Wikipedia Blocked In China In All Languages

ISTANBUL, TURKEY - MARCH 23: An error message for the blocked Wikipedia website page is seen on a computer screen on March 23, 2018 in Istanbul, Turkey. The Government of Turkish President Recep Tayyip Erdogan passed a new law on March 22 extending the reach of the country's radio and TV censor to the internet. The new law will allow RTUK, the states media watchdog, to monitor online broadcasts and block content of social media sites and streaming services including Netflix and YouTube. Turkey already bans many websites including Wikipedia, which has been blocked for more than a year. The move came a day after private media company Dogan Media Company announced it would sell to pro-government conglomerate Demiroren Holding AS. The Dogan news group was the only remaining news outlet not to be under government control, the sale, which includes assets in CNN Turk and Hurriyet Newspaper completes the governments control of the Turkish media. (Photo by Chris McGrath/Getty Images)

All language editions of Wikipedia have been banned in China ahead of the sensitive anniversary of the deadly 1989 Tiananmen Square protests.

Previously, the Chinese-language edition of Wikipedia had been blocked, but now other editions of the online, user-generated encyclopedia are also inaccessible in China.

Internet researchers from the Open Observatory of Network Interference (OONI), which is run by a U.S.-based non-profit, said earlier this month that editions of Wikipedia in several languages had been banned as of April.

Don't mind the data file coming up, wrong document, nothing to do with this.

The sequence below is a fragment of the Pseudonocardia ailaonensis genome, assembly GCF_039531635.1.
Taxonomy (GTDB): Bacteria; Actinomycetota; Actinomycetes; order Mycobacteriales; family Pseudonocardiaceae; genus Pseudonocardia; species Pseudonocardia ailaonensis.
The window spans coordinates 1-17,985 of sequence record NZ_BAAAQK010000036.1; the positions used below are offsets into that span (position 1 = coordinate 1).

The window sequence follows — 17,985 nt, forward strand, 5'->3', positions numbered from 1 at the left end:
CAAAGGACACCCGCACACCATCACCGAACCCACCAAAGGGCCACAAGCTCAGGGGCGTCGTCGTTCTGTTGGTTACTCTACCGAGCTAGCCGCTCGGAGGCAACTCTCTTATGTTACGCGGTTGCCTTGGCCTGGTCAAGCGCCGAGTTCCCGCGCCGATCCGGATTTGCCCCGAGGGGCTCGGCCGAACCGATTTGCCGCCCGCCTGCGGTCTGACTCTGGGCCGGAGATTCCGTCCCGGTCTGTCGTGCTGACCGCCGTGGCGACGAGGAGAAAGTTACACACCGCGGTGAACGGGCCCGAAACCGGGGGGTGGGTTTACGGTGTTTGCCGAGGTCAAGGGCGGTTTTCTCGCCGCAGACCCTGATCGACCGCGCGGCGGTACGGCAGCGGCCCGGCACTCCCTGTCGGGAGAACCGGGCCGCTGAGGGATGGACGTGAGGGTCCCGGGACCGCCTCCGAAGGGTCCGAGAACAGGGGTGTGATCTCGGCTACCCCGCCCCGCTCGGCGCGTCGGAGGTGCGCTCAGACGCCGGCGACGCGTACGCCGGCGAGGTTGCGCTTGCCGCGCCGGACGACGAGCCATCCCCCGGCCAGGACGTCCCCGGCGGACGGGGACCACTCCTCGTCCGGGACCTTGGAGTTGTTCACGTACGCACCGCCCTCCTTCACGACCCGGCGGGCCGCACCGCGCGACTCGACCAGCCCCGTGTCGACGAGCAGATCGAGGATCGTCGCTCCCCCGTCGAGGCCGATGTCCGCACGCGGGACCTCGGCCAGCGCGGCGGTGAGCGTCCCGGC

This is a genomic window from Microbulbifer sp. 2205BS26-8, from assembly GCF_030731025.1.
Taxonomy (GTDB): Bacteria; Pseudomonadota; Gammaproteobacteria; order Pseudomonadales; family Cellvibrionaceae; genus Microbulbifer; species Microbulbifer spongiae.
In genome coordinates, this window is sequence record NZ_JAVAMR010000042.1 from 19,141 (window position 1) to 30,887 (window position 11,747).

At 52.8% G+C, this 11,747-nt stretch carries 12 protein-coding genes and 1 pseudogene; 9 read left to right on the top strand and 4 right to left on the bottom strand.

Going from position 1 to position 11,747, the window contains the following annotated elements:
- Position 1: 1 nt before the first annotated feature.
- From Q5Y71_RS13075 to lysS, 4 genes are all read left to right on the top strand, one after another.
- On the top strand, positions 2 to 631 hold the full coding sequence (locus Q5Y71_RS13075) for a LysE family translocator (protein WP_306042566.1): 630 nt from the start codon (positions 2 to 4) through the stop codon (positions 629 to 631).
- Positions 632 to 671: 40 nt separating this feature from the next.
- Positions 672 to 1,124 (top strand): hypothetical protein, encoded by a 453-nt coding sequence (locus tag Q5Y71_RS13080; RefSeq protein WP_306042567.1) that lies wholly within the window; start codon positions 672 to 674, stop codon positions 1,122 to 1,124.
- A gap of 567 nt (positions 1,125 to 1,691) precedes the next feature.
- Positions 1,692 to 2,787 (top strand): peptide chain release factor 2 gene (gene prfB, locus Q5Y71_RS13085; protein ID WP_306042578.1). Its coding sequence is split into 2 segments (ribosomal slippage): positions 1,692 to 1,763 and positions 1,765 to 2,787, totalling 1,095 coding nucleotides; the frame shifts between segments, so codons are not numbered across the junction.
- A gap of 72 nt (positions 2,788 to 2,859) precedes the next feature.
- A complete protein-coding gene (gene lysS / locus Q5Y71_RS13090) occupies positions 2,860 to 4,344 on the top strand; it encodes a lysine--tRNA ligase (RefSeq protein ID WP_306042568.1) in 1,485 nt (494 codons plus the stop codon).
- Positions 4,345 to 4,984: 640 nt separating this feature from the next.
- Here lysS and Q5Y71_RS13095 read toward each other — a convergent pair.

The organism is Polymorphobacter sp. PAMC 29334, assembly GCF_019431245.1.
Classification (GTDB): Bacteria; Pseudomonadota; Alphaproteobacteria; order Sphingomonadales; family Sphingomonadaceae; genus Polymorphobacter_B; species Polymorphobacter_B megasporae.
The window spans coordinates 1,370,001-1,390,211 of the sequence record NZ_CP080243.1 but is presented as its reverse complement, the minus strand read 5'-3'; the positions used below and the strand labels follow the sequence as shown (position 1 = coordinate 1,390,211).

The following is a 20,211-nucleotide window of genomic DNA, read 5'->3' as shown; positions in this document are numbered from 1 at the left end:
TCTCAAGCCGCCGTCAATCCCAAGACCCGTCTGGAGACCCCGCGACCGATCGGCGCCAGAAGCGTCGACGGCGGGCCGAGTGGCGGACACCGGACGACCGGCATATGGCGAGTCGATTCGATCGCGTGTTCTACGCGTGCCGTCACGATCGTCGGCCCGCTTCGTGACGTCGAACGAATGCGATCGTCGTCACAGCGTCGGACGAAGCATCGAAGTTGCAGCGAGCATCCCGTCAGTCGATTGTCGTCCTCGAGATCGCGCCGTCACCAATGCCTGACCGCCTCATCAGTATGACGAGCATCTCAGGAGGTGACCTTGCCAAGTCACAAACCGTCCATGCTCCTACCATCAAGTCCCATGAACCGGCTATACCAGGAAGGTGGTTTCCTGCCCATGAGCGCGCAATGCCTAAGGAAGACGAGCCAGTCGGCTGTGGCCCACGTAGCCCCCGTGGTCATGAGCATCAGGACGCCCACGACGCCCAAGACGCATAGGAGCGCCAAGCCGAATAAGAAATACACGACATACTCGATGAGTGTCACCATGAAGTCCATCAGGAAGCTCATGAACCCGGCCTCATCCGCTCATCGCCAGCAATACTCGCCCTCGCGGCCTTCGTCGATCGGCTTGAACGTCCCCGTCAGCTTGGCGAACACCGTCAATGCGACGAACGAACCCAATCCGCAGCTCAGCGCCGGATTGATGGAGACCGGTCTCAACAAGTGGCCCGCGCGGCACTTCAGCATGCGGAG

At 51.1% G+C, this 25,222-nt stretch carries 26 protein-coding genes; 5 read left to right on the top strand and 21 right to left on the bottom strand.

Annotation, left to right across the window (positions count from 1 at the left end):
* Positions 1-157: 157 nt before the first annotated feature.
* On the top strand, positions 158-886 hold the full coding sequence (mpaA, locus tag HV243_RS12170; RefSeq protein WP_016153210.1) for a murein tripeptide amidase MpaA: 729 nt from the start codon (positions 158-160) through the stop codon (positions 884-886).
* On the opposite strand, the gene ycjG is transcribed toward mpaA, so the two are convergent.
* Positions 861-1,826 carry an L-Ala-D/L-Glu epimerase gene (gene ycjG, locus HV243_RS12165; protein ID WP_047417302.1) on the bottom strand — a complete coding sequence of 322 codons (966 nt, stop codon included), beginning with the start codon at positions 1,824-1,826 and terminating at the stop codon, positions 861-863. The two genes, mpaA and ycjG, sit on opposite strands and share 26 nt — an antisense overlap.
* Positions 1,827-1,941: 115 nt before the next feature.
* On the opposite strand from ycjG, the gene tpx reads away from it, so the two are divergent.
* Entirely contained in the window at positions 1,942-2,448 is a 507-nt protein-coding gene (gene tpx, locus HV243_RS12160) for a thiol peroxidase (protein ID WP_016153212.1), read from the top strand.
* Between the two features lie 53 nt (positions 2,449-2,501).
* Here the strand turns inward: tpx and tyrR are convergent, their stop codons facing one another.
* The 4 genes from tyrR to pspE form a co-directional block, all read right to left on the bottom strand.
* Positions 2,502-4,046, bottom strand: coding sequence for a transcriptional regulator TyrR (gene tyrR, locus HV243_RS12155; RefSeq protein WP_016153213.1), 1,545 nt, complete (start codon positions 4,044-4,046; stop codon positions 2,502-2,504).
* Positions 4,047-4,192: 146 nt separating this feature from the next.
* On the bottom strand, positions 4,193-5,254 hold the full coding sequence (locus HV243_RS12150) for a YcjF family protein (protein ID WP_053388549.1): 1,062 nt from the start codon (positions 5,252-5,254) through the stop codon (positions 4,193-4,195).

The ban came ahead of the 30th anniversary, on June 4, of deadly protests in Beijing’s Tiananmen Square.

The Chinese government regards the event as very politically sensitive and strengthens censorship every year around the date.

The Wikimedia Foundation, which runs Wikipedia, did not immediately answer questions emailed by dpa on Wednesday; however the foundation earlier confirmed to the BBC that all language versions of its website have been blocked in China.

Wikipedia joins the ranks of Google, Twitter, YouTube, Facebook, WhatsApp and others, which are locked behind China’s so-called “Great Firewall.”

The Chinese government has been running tight controls over the internet for years by censoring sensitive content and blocking access to foreign websites.

Google, the world’s largest search engine, left China in 2010 meanwhile is reportedly trying to re-enter the market by building a censored search app.

The websites of human rights groups and news organisations such as the New York Times and the Wall Street Journal are also banned in China. (dpa/NAN)